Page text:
Second, keep the main thing the main thing. The main thing is not a program or an event. The main thing is not keeping people happy or excited. The main thing is not being the attractional church in town. The main thing is to be obedient to the call of Christ to “make disciples.”

Third, be humble. Humility says, “I don’t have to have it my way.” Humility says, “I will put others first.” Humility says, “It is more important to be obedient than to be happy.” Humility says, “We will reach people for Christ, and disciple them, regardless of the cost.”

Finally, be optimistic. Here is a little fact we forget…WE WIN! I now this is so because I have read the end of The Book. The rest of this is just details. There is no need for a defeatist, pessimistic attitude. There is no reason for believers to get cross with each other. We simply need to partner together, seek God’s face, and enjoy the process. Yes, I said enjoy it. This really is supposed to be fun.

So, join me as we seek God. Join me as we pray, as we seek to be obedient, and as we look to make Northside all she can be for the Lord. Join me as we “Journey Together” to “finish the race.”

Honored to be your pastor,
Darrell

Wednesday, August 1, 2018

Don't Look Back


Probably most of us have committed John 14:35 to memory. I mean, we know that hiding scripture in our heart is of great value. So, why not start simply; “Jesus wept.” Well, this morning in my daily reading, I discovered another verse that can easily be committed to memory. Luke 17:32 simply reads, “Remember Lot’s wife.” This is not a call to memorialize someone, but a call to learn from another’s failures.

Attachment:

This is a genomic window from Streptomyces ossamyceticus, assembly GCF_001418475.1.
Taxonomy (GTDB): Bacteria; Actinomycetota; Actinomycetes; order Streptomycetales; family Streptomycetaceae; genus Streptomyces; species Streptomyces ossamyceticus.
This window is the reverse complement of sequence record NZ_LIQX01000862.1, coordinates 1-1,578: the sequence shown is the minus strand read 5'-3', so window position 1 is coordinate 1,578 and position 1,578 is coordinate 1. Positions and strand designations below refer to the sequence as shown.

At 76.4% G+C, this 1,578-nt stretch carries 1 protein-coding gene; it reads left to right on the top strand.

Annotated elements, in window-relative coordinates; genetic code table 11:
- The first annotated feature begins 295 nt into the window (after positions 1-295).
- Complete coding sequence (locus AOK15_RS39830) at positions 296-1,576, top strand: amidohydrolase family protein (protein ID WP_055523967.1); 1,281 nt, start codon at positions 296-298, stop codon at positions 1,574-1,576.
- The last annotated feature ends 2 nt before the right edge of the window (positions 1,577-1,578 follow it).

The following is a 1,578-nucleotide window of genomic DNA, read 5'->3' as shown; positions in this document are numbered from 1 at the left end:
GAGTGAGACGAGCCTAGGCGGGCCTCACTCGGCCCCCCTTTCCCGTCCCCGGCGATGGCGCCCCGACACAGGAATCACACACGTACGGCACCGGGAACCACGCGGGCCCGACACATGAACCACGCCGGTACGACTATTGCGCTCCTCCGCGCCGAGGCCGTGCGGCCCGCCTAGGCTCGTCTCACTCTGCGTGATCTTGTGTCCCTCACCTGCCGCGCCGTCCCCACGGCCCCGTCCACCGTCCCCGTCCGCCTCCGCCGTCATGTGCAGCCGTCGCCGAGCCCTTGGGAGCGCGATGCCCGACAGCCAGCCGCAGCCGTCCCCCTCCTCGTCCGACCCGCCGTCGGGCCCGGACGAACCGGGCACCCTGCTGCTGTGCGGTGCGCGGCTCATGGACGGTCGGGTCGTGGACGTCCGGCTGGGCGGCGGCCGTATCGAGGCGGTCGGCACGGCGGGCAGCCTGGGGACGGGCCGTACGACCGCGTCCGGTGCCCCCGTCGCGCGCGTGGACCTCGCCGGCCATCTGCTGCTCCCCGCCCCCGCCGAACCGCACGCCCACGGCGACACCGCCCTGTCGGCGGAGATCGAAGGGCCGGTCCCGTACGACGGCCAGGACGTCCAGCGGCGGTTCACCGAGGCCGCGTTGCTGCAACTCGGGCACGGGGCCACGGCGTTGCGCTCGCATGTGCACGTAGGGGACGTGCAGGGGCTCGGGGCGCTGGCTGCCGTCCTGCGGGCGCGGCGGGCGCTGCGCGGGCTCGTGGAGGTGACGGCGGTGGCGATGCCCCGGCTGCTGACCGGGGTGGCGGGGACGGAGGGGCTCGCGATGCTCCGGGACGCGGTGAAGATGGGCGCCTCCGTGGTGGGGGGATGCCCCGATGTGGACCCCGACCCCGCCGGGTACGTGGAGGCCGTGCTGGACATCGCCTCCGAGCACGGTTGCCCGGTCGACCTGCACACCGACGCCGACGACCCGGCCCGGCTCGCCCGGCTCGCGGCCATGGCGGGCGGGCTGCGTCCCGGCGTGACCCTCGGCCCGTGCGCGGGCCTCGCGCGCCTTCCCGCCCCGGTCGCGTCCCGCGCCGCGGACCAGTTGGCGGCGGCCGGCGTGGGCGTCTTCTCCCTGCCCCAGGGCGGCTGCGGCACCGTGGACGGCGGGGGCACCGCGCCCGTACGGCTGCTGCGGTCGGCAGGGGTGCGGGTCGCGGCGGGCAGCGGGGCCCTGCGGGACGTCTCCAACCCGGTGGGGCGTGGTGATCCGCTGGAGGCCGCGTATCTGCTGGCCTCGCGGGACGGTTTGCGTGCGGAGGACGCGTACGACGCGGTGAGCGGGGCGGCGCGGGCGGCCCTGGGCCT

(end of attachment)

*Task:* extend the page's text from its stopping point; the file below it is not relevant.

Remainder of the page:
The story is recorded for us in Genesis 19. God had graciously told Lot that He was about to destroy Sodom. Lot was given the opportunity to take his family and escape from the coming destruction. However, there was one instruction that they were to follow. They were told, “Escape for our life. Do not look back or stop anywhere in the valley. Escape to the hills, lest you be swept away” (v. 17). As they escaped, Lot’s wife did the very thing she was told not to do. We are told in verse 26, “But Lot’s wife, behind him, looked back, and she became a pillar of salt.”

That seems like a pretty severe punishment for a simple glance. I mean, after all, the city behind her was being destroyed with fire that was raining down from heaven. Who wouldn’t have looked? The truth is, it was not the glance that got her in trouble. Her “look back,” was not to see what was happening. Her look back was a longing for what was. She had become accustom to, even enjoying, the sinful city that she lived in. Now that God has asked her to leave behind that sin, her affection for it was on full display.

So, when scripture says, “Remember Lot’s wife,” we know that it is not to memorialize her, but a strong warning not to look back at what God has called us away from. We are to look ahead to what God is doing. We are to press forward to our new life in Christ. We are to look forward to new adventures and new revelations of who God is in our lives. So, remember Lot’s wife. Don’t look back at what was, but look ahead to what God has for you.

Honored to be your pastor,
Darrell